Dozens of aged care homes around Australia are on the verge of collapse due to the heavy financial pressures created by a resurgence of COVID, warns Catholic Health Australia.
CHA – which represents the largest grouping of aged care homes in the country – is receiving reports from its members that the current situation has left facilities “financially unsustainable”.
“The sector continues to take a financial hit,” CHA CEO Pat Garcia told Australian Ageing Agenda. “The proportion of homes operating at a loss has increased from 44 per cent to 60 per cent and that figure rises to 65 per cent when it comes to homes in regional Australia,” said Mr Garcia. “It is also becoming increasingly harder for regional homes to attract staff,” he added.
Residential aged care homes in Australia incurred an average operating loss of $10.31 per bed per day over the first six months of 2021-22 compared with an operating loss of $8.43 per bed per day in 2020-21 – and this is despite the additional Basic Daily Fee supplement of $10 per bed per day paid to providers from 1 July.
“Around half the aged care homes in Australia are only barely able to make ends meet and now the extra costs associated with this new wave of COVID are going to push them over the edge,” CHA strategy and mission director Brigid Meney said.
The number of aged care facilities affected by a COVID outbreak has risen from 210 as of 4 March to 837 cases as of 21 April. Meanwhile, during the same period, resident case numbers have jumped from 661 to 3,638, while staff cases have risen from 514 to 2,278.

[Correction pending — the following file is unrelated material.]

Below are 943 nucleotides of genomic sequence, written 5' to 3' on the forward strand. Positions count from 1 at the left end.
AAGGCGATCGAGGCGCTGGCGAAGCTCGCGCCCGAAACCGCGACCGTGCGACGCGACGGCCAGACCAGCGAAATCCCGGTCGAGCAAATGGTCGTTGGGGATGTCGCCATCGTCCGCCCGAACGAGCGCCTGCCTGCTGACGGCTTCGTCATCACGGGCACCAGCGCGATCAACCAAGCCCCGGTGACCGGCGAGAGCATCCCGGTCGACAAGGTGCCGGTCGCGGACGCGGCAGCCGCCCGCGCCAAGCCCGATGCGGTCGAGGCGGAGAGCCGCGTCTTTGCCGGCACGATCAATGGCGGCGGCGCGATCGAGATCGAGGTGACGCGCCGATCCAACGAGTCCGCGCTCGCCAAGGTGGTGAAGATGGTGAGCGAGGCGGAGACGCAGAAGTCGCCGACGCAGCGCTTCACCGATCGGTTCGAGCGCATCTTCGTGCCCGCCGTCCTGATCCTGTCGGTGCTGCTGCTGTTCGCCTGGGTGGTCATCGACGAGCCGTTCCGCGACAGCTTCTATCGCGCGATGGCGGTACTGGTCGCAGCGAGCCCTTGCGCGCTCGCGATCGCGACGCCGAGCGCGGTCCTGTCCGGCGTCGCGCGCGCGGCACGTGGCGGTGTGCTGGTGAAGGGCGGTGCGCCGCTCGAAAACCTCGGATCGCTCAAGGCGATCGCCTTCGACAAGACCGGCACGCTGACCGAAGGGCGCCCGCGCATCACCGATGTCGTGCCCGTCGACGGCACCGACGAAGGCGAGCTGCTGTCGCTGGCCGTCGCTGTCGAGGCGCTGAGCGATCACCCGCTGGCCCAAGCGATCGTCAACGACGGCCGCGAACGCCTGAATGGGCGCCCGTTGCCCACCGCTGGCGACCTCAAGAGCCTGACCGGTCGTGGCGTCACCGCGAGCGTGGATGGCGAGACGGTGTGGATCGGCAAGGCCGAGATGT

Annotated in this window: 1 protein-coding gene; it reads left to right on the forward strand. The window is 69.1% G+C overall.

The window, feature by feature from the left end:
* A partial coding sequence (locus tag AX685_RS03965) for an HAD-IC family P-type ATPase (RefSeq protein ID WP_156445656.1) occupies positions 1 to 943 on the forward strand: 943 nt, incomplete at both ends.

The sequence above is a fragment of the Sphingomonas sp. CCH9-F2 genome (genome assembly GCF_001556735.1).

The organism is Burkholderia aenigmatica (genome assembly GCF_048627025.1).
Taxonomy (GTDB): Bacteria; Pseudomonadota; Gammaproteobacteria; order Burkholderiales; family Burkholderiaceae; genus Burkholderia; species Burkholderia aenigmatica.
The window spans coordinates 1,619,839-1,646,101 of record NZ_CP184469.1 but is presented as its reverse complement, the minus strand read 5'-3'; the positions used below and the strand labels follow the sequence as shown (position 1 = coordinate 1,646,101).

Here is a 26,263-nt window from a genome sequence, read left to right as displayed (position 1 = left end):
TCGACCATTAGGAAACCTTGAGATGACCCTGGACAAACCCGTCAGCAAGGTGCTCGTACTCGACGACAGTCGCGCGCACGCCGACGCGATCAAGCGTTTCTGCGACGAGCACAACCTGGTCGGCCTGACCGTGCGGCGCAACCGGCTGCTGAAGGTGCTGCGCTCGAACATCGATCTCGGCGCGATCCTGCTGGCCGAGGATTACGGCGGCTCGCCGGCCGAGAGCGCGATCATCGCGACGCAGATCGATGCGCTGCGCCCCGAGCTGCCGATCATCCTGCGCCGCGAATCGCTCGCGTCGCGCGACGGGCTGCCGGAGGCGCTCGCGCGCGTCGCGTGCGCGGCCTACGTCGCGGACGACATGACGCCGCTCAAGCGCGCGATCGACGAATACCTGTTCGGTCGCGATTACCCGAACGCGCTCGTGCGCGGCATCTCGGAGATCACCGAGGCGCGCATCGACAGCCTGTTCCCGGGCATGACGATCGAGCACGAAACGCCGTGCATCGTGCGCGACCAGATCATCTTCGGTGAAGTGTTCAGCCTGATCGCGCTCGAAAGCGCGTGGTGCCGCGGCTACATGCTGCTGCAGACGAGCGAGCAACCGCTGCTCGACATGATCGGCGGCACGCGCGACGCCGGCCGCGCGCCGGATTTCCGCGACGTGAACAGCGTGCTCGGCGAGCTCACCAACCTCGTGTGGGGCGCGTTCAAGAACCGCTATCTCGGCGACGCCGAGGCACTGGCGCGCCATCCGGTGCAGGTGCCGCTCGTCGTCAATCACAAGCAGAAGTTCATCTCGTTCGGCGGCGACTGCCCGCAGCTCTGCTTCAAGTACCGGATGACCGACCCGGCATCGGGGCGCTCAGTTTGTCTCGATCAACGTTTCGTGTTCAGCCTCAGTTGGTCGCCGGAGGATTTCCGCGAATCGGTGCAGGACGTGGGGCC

Extra government funding is desperately needed so that aged care facilities can manage the current and future waves of COVID-19, said Ms Meney.
“We know from bitter experience that more deaths follow hard on the heels of rising case numbers. If we don’t see a special stream of funding opened up urgently, we will see deaths rising and homes shutting their doors,” said Ms Meney. “The situation is now sadly that stark and that simple.”
Given the current circumstances, there is a strong case for immediate implementation of further COVID-related measures to support the aged care workforce and to defray infection management and preventative costs being incurred, Mr Garcia told AAA.
“Currently, aged care homes can only be reimbursed if they have an outbreak. So, in effect, the more successful a home is in preventing an outbreak, the greater the financial penalty,” he said. “We don’t believe that’s fair and that is why we are calling on whoever forms government next month to consider a special stream of funding to correct that.”